Wiseau confines the majority of the action to the titular room, in a manner not unlike Roman Polanski's lauded trilogy of psychological terrors centered in apartments. Where The Room departs from Repulsion, Rosemary's Baby and The Tenant, however, is its thematic ambition. Polanski's films do have some social relevance, particularly the view and treatment of women in Repulsion and Rosemary's Baby, but Polanski remains in the mind, using the film stock to form a link between audience and character. Wiseau has no need for that: his film speaks so truthfully to the human condition that such stylization would seem overly manipulative. Yet the director does make use of the apartment to communicate his protagonist's state of mind: the first floor is vibrant, almost Lynchian red, its connoted passion at first reflected in the happy relationship between Johnny and Lisa. Later, that passion applies to the affairs that occur there -- not simply between Lisa and Mark, either -- as well as Johnny's rage when faced with Lisa's sudden change of heart. As in Nicholas Ray's great Bigger Than Life, a central image is the stairwell that separates the first floor from the second, though Wiseau reverses the significance of both. Here, it is the second floor, with its gossamer-draped bed, that reflects the more proper, even sacred, tone and the downstairs area that offers the profane intrusion of wrath and adultery; as Claudette notes, the first floor may as well be Grand Central Station as numerous people bring their vice inside. Just as the stairs served as the transition point between idyll and terror, so too does the stairwell in Johnny's apartment, a modern, plastic and metallic spiral case in contrast to the austere wooden set in the Avery household, show the downturn in Lisa and Johnny's relationship. Mark and Lisa's first sexual encounter, after all, occurs on the stairs, and when they eventually breach the inner sanctum of the upstairs bedroom later in the film, we know that we've reached the point of no return.
At times, Wiseau's scripting and direction border on the avant-garde. Characters repeat numerous lines, communicating the way that we defend ourselves against insecurity and the fear of upheaval by clinging to the known; for fictional characters, the only thing they know is what they've previously said and done in the script, so they attempt to return to earlier pages of the screenplay as their cruel creator pushes them toward their dark fate. Claudette's breast cancer comes at a time when she takes stock of her life, of her fractured familial bonds and the relationships that failed because of her avarice and cruelty, and as we the audience see Lisa slowly becoming her. Like the playwright in Synecdoche, New York, Claudette's physical deterioration matches her inner unfulfillment and disquiet, but Lisa is too self-absorbed to see her future before her eyes. "Don't worry about it," Lisa says to assuage her mother's cancer fears, a line often repeated by most of the film's characters. Not one of them wants to face their personal apocalypse, so they reassure each other constantly in the hopes that, this time, maybe there really is nothing to worry about. Wiseau often blurs the image, visualizing the doubt between characters as bonds of trust are broken and also the desperate blindness with which the characters ignore the truth. Wiseau somehow outdoes himself when he replaces the actor playing Peter, Johnny and Mark's psychologist friend, with another performer. It's the subtlest act of the film, despite being the most instantly noticeable: Ozu studied modernity through the widening generation gap, but Wiseau understands that the change has affected even the younger generations. People now come and go in an instant, losing contact with a friend and picking up a new one to fill the missing place, only moderately distinguishable from its last occupant.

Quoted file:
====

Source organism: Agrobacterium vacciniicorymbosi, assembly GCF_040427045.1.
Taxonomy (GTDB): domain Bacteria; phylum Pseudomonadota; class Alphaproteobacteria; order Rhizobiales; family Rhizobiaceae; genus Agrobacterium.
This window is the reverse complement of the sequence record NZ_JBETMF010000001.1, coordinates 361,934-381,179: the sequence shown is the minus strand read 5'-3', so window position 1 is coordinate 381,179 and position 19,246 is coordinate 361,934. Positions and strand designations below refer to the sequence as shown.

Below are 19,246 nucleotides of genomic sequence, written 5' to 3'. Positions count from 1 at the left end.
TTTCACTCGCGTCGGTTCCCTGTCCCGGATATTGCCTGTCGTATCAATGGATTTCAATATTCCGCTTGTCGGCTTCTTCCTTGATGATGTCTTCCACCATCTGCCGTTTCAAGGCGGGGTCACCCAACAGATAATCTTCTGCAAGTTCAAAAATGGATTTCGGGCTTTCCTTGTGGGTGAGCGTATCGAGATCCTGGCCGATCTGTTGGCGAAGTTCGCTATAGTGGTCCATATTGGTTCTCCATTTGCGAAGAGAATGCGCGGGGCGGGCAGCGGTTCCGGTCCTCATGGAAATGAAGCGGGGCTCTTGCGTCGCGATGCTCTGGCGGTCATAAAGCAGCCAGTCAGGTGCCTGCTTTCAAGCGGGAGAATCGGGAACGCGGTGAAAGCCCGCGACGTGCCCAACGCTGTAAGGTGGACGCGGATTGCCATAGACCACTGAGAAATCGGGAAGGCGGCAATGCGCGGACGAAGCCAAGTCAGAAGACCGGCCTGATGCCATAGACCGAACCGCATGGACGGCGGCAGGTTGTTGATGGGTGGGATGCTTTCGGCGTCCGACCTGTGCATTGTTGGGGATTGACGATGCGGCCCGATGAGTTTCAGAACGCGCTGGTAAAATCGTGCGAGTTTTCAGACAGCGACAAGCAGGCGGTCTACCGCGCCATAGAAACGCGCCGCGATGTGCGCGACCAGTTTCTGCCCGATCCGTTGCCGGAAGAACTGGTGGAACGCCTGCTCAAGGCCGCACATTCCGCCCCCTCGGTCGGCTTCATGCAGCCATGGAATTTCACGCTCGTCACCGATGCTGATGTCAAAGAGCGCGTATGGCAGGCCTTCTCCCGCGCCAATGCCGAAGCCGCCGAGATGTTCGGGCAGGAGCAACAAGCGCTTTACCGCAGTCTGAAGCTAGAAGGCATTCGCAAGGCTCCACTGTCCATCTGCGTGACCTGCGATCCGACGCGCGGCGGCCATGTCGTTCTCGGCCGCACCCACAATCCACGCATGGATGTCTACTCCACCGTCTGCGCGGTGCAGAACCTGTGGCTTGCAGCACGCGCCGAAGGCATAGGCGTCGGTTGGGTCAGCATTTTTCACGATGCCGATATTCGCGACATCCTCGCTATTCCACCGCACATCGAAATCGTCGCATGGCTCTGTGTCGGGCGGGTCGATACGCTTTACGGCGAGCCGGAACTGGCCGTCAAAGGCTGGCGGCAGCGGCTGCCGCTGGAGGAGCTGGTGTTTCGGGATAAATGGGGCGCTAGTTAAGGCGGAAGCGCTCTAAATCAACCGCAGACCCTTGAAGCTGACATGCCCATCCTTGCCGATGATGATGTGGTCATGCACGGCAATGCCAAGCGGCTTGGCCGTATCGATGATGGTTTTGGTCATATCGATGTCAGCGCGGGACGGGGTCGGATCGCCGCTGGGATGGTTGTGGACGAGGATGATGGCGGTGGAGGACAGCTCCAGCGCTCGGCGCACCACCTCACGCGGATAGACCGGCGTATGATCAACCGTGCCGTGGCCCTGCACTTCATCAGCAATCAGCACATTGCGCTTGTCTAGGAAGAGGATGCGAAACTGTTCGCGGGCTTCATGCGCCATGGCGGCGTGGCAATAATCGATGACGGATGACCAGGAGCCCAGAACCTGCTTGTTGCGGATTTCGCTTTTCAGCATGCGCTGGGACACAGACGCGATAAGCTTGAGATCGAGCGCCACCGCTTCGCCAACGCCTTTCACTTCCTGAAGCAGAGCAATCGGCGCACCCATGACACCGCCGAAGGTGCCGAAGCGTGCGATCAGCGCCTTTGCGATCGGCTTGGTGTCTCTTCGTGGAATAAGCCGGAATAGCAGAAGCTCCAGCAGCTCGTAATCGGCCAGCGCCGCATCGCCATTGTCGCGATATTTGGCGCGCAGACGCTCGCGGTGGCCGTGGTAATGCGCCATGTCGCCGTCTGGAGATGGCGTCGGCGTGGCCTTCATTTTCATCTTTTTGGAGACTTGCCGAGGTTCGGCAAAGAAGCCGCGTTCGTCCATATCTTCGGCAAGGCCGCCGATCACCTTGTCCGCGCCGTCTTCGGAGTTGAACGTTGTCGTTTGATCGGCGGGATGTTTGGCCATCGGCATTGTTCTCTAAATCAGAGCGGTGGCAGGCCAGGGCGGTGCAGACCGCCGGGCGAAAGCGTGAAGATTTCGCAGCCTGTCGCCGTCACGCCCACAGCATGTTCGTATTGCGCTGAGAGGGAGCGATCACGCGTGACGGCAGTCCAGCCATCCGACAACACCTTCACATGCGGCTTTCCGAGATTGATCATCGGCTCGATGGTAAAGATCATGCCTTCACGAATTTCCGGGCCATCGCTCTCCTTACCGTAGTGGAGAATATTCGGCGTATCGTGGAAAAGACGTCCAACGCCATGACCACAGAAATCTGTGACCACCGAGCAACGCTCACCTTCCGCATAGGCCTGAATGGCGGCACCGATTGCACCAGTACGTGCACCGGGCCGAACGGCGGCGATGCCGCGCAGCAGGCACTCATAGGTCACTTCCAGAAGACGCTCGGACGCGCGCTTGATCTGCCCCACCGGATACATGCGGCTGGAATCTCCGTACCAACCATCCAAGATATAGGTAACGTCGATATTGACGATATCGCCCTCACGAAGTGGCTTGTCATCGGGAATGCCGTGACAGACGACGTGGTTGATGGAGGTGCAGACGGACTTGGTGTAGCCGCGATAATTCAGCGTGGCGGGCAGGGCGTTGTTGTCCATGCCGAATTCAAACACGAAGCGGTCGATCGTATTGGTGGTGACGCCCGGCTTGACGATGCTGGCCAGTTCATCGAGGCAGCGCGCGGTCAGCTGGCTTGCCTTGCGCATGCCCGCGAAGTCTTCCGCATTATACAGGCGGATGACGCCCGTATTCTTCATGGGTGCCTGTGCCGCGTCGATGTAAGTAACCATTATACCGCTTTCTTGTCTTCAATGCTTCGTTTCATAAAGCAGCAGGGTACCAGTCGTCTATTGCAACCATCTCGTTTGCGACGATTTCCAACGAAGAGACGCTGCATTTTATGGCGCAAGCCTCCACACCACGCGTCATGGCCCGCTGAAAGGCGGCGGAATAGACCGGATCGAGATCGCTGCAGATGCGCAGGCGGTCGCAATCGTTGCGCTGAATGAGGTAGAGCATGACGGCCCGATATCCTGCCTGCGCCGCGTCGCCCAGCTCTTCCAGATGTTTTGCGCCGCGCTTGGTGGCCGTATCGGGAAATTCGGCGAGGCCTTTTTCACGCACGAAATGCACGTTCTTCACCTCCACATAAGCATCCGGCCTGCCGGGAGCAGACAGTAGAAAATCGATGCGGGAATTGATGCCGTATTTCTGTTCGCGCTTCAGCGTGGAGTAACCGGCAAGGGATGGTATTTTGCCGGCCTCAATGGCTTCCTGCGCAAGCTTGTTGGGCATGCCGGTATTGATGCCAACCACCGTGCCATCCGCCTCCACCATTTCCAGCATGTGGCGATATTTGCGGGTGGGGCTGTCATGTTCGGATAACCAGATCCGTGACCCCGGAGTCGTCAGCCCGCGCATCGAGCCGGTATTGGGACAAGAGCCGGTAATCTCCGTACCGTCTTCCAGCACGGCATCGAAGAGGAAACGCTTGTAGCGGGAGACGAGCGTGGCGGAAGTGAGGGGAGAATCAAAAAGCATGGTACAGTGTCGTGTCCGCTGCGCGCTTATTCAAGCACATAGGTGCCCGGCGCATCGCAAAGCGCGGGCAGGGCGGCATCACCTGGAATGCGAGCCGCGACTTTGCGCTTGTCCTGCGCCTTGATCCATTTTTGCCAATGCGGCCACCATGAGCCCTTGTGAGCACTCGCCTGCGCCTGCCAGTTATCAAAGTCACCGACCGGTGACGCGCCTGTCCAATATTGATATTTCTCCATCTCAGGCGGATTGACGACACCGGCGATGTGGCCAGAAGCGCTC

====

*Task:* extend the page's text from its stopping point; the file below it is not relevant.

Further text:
But I am spoiling too many of The Room's bountiful pleasures, and I must stop now lest I remotely taint the emotional devastation of its finale. At one point, Johnny remarks that we should all love one another (I will leave his poetic wording for you), and Wiseau uses The Room to conceptualize a world without true love. The film's biggest triumph, however, is its resurrection of interactive cinema, which died with the silent films. Audiences used to participate in the theater, adding their own dialogue and emoting with wild abandon. In his own way, without appropriating the classical styles of early filmmaking, Wiseau captures the spirit of the silent age as readily as Guy Maddin. In an age of lazy, disaffected moviegoing, here is a film that inspires the sort of audience cooperation that most filmmakers can only dream of evoking. So, what are you waiting for? Go experience it for yourself. Unless you're just a chicken. Cheep, cheep, cheep, cheep, cheep, cheep, cheep...